Sunday, May 24, 2020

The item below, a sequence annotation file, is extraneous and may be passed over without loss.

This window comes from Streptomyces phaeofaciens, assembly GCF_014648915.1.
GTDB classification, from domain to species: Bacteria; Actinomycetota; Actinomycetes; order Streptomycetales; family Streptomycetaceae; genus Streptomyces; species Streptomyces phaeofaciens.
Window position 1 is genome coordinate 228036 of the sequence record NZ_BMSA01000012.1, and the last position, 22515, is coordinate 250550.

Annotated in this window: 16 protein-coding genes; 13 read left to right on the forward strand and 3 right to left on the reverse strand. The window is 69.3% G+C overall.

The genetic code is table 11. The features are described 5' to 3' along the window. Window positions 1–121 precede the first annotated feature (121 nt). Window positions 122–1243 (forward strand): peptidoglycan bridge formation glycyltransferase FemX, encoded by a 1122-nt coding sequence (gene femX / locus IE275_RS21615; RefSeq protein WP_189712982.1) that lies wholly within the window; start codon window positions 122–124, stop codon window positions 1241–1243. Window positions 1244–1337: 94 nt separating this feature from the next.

In the United States, there are over one hundred thousand people on the waiting list to receive a life-saving organ donation, yet only one out of four will ever receive that precious gift (Statistics Facts, n.d.). The demand for organ donation has consistently exceeded supply, and the gap between the number of recipients on the waiting list and the number of donors has increased by 110% in the last ten years (OReilly, 2009). As a result, some propose radical new ideas to meet these demands, including the selling of human organs. Financial compensation for organs, which is illegal in the United States, is considered repugnant to many. The solution to this ethical dilemma isnÃ¢â¬â¢t found in a wallet; there are other alternatives availableÃ¢â¬ ¦show more contentÃ¢â¬ ¦They conclude that Ã¢â¬Å"research shows that the underlying motivation of most paid kidney donors is povertyÃ¢â¬ and that Ã¢â¬Å"paid kidney donation is associated with depression, regret, and discriminationÃ¢ â¬ (The State of the International Organ Trade, 2007). In other words, throwing money at the poor in exchange for their organs will not get them out of poverty. Offering a financial incentive program for organ donation will allow the rich to exploit the poor and deprive the poor from life-saving donation. The demand for organs will likely remain higher than the supply; therefore, prices for organs will become competitive and eliminate the chance for the poor to receive a transplant. Implementing financial compensation would only serve to shift the demographic of organ recipients away from those with the greatest need to those with the greatest wealth. Proponents of financial compensation for organ donors argue that itÃ¢â¬â¢s legal to be paid for donating reproductive material, and they suggest that organs should be handled in the same manner. The obvious difference, however, is that inability to conceive a child isnÃ¢â¬â¢t life-threatening. Healthy organs for transplan t are limited, and recipients must be carefully selected to ensure that the transplant is successful. Imagine the moral chaos that would ensue if organs were sold to the highest bidder. Instead of focusing attention on the sale of human organs, resources would best be spent considering more ethicalShow MoreRelated How Can We Encourage Organ Donation? Essay1333 Words Ã |Ã 6 PagesHow Can We Encourage Organ Donation? Ã Ã Ã Ã Thousands of people die each year in the United States alone waiting for organ transplants. In 1997 the United States Department of Health and Human Services reported that 56,716 people were waiting for hearts, lungs, pancreases, and kidneys. By 1998 this number had increased to 64,423 people waiting (Charatan). The list of those people in need of transplants increases almost twenty percent every year while the number of donors increases onlyRead MoreBenefits Of Organ Donation For Organs1670 Words Ã |Ã 7 Pageseach year due to organ complications; however, donating organs has become widely popular in the medical field to help save hospitalized people. Organ donation is a process in which a healthy individual gives up a working organ to an ailing person in need. A person in decent health can be qualified to donate a kidney, liver, or various other organs. In some cases organ donors are deceased but the donors already planned to donate their organs. Both the perso n searching for an organ and the donor haveRead MoreOrgan Donation1636 Words Ã |Ã 7 PagesCompensation for Organ Donation Many peopleÃ¢â¬â¢s lives come to an end earlier than expected. When this happens, families mourn the loss of the loved one. However, do people mourn the loss of another life if the individual is not an organ donor? The National Kidney Foundation believes that Ã¢â¬Å"legalizing payments of human organsÃ¢â¬ should continue to be opposed, as codified in the third title of the National Organ Transplant Act. (National Kidney Foundation 220). If this title is changed, then there willRead MoreOrgan Donation Essay1018 Words Ã |Ã 5 PagesFinancial Compensation for Organ Donors Should organ donors get compensation for giving their organs to somebody else? Organ donors should get compensation because they are giving away their own organs to someone they may not even know or even met. They also have to deal with the medical expenses for getting their organ removed which shouldnÃ¢â¬â¢t be necessary because they are helping save someoneÃ¢â¬â¢s life. They are also giving up something that belongs to them for the benefit of someone else, which theyRead MoreIs It Time For Rethinking America s Organ Transplant Law?1363 Words Ã |Ã 6 PagesCarol Lee English 1B Professor Gurnett 27 January 2015 Is It Time to Reevaluate America s Organ Transplant Law? A woman sitting in a doctorÃ¢â¬â¢s office blankly stares at the wall in complete disbelief; she is frozen, motionless, trying to comprehend and process the wretched news that had just been disclosed to her. The doctor waits one minute before he begins talking again, and then informs her that she will be needing a kidney transplant. He places her on the waiting list behind thousands ofRead MorePersuasive Essay On Organ Donation1371 Words Ã |Ã 6 PagesOrgans found on the black market are often taken from the body of an unwilling victim. People going about their business abducted and violated to make some extra cash, which could be obtained legally if compensation for donors were legal. In 2005, about one thousand two hundred people died waiting for a kidney transplant, something that could have been prevented if only there wasnÃ¢â¬â¢t an organ shortage. The shortage of organs can be tied to the financial devastation that organ donors often succumbRead MoreThe Current Organ Donat ion System1482 Words Ã |Ã 6 Pagesfor an organ donation. That is six people every hour, 144 every day, and 1008 every week. Approximately 120 thousand people need an organ transplant to survive. Of all of those people, only 79 thousand people are on an active wait list, while only 20 thousand transplantations have been completed this year. There are not enough donors to meet the current organ demand, and of those that do donate organs, the costs incurred by the donor do not equal the benefits. The current organ donation system operatesRead MoreLegalizing The Sale Of Human Organs1246 Words Ã |Ã 5 Pagesincreasing need of organs for medical treatment, illegal organ black markets become more rampant. Under such circumstances, should the government legalize the sale of living human organs? In Joanna MacKayÃ¢â¬â¢s essay Organ Sales Will Save Lives, after analyzing from both receiversÃ¢â¬â¢ and donorsÃ¢â¬â¢ perspectives deliberately, she makes her own credibility to conclude that since there are potential donors and potential sellers that have a strong eager to trade kidneys, legalizing the sale of human organs would bringRead MoreGovernment Compensation For Organ Donation1371 Words Ã |Ã 6 PagesGovernment Compensation for Organ Donation From an early age, I knew that I would be an organ donor, and when I turned sixteen I began participating in blood drives at my high school. Donating blood became routine, something that my husband and I continue to do together. The reason behind why I donate blood is because it would be quite selfish of me to deny someone, even a complete stranger the gift of life when I am fully capable of giving it. However, the sad reality is that many Americans chooseRead MoreThe Current State Of Organ Transplantation1503 Words Ã |Ã 7 PagesIn 2009, there were 154,324 patients on the waiting list for an organ in the United States. Because of the lack of availability of organs, the grim reality is that only 18% received a transplant and 25 patients per day died while still on the waiting list. To alleviate this situation, a nationwide policy of compensation and incentives for organ donation will be implemented. The problems plaguing the current state of organ transplantation are more multidimensional than numbers. Issues are present